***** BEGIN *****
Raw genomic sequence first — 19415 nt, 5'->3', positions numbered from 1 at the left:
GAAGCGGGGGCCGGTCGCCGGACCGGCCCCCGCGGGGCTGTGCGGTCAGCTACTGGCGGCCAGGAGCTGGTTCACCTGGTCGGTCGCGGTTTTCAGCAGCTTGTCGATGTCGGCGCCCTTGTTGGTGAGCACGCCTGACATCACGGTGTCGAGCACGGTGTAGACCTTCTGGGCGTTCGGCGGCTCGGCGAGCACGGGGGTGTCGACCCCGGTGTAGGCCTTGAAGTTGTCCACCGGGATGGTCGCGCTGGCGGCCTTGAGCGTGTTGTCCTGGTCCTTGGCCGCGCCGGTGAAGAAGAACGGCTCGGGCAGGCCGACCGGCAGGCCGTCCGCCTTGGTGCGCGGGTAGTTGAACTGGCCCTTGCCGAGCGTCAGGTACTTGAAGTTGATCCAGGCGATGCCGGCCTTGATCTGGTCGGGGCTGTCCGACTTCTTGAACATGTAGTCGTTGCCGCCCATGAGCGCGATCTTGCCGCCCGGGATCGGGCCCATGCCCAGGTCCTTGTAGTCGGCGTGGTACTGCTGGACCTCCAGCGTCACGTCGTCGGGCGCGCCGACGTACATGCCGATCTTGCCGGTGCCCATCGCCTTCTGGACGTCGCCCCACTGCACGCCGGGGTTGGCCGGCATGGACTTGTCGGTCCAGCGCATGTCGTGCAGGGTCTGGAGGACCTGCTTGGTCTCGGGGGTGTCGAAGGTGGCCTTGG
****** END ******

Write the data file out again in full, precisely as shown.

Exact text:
Raw genomic sequence first — 19415 nt, 5'->3', positions numbered from 1 at the left:
GAAGCGGGGGCCGGTCGCCGGACCGGCCCCCGCGGGGCTGTGCGGTCAGCTACTGGCGGCCAGGAGCTGGTTCACCTGGTCGGTCGCGGTTTTCAGCAGCTTGTCGATGTCGGCGCCCTTGTTGGTGAGCACGCCTGACATCACGGTGTCGAGCACGGTGTAGACCTTCTGGGCGTTCGGCGGCTCGGCGAGCACGGGGGTGTCGACCCCGGTGTAGGCCTTGAAGTTGTCCACCGGGATGGTCGCGCTGGCGGCCTTGAGCGTGTTGTCCTGGTCCTTGGCCGCGCCGGTGAAGAAGAACGGCTCGGGCAGGCCGACCGGCAGGCCGTCCGCCTTGGTGCGCGGGTAGTTGAACTGGCCCTTGCCGAGCGTCAGGTACTTGAAGTTGATCCAGGCGATGCCGGCCTTGATCTGGTCGGGGCTGTCCGACTTCTTGAACATGTAGTCGTTGCCGCCCATGAGCGCGATCTTGCCGCCCGGGATCGGGCCCATGCCCAGGTCCTTGTAGTCGGCGTGGTACTGCTGGACCTCCAGCGTCACGTCGTCGGGCGCGCCGACGTACATGCCGATCTTGCCGGTGCCCATCGCCTTCTGGACGTCGCCCCACTGCACGCCGGGGTTGGCCGGCATGGACTTGTCGGTCCAGCGCATGTCGTGCAGGGTCTGGAGGACCTGCTTGGTCTCGGGGGTGTCGAAGGTGGCCTTGG